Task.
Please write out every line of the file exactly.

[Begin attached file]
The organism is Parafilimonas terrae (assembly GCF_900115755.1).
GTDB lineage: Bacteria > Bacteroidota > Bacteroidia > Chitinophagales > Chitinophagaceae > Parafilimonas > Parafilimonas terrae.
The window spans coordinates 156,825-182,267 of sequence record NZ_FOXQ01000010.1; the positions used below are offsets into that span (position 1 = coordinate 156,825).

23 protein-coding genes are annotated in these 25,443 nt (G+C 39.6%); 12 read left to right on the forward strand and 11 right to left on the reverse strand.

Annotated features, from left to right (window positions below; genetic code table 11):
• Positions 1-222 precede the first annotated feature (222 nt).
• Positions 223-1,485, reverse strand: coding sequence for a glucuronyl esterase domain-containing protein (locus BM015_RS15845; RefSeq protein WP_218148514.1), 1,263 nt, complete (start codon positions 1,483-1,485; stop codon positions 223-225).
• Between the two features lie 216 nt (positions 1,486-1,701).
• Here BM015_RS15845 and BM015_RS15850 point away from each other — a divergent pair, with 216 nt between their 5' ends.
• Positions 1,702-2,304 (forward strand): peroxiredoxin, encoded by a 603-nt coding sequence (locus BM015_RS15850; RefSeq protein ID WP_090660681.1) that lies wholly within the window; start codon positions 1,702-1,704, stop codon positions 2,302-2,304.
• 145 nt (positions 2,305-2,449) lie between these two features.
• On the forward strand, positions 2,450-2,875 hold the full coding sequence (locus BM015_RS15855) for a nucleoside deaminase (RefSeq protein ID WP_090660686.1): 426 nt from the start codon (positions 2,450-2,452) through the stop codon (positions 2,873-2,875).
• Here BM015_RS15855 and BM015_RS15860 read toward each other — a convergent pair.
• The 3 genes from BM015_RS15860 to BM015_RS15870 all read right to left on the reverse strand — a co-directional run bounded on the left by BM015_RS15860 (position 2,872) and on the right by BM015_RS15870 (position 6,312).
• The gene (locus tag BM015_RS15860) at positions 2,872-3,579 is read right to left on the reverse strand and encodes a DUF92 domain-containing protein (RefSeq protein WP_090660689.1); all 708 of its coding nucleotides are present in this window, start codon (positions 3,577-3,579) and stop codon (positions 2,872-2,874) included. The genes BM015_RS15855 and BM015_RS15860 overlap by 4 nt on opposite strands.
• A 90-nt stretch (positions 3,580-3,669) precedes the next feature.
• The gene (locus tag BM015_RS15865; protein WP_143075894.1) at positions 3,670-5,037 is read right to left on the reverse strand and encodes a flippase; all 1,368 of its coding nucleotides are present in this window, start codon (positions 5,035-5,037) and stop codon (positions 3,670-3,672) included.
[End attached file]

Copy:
The organism is Parafilimonas terrae (assembly GCF_900115755.1).
GTDB lineage: Bacteria > Bacteroidota > Bacteroidia > Chitinophagales > Chitinophagaceae > Parafilimonas > Parafilimonas terrae.
The window spans coordinates 156,825-182,267 of sequence record NZ_FOXQ01000010.1; the positions used below are offsets into that span (position 1 = coordinate 156,825).

23 protein-coding genes are annotated in these 25,443 nt (G+C 39.6%); 12 read left to right on the forward strand and 11 right to left on the reverse strand.

Annotated features, from left to right (window positions below; genetic code table 11):
• Positions 1-222 precede the first annotated feature (222 nt).
• Positions 223-1,485, reverse strand: coding sequence for a glucuronyl esterase domain-containing protein (locus BM015_RS15845; RefSeq protein WP_218148514.1), 1,263 nt, complete (start codon positions 1,483-1,485; stop codon positions 223-225).
• Between the two features lie 216 nt (positions 1,486-1,701).
• Here BM015_RS15845 and BM015_RS15850 point away from each other — a divergent pair, with 216 nt between their 5' ends.
• Positions 1,702-2,304 (forward strand): peroxiredoxin, encoded by a 603-nt coding sequence (locus BM015_RS15850; RefSeq protein ID WP_090660681.1) that lies wholly within the window; start codon positions 1,702-1,704, stop codon positions 2,302-2,304.
• 145 nt (positions 2,305-2,449) lie between these two features.
• On the forward strand, positions 2,450-2,875 hold the full coding sequence (locus BM015_RS15855) for a nucleoside deaminase (RefSeq protein ID WP_090660686.1): 426 nt from the start codon (positions 2,450-2,452) through the stop codon (positions 2,873-2,875).
• Here BM015_RS15855 and BM015_RS15860 read toward each other — a convergent pair.
• The 3 genes from BM015_RS15860 to BM015_RS15870 all read right to left on the reverse strand — a co-directional run bounded on the left by BM015_RS15860 (position 2,872) and on the right by BM015_RS15870 (position 6,312).
• The gene (locus tag BM015_RS15860) at positions 2,872-3,579 is read right to left on the reverse strand and encodes a DUF92 domain-containing protein (RefSeq protein WP_090660689.1); all 708 of its coding nucleotides are present in this window, start codon (positions 3,577-3,579) and stop codon (positions 2,872-2,874) included. The genes BM015_RS15855 and BM015_RS15860 overlap by 4 nt on opposite strands.
• A 90-nt stretch (positions 3,580-3,669) precedes the next feature.
• The gene (locus tag BM015_RS15865; protein WP_143075894.1) at positions 3,670-5,037 is read right to left on the reverse strand and encodes a flippase; all 1,368 of its coding nucleotides are present in this window, start codon (positions 5,035-5,037) and stop codon (positions 3,670-3,672) included.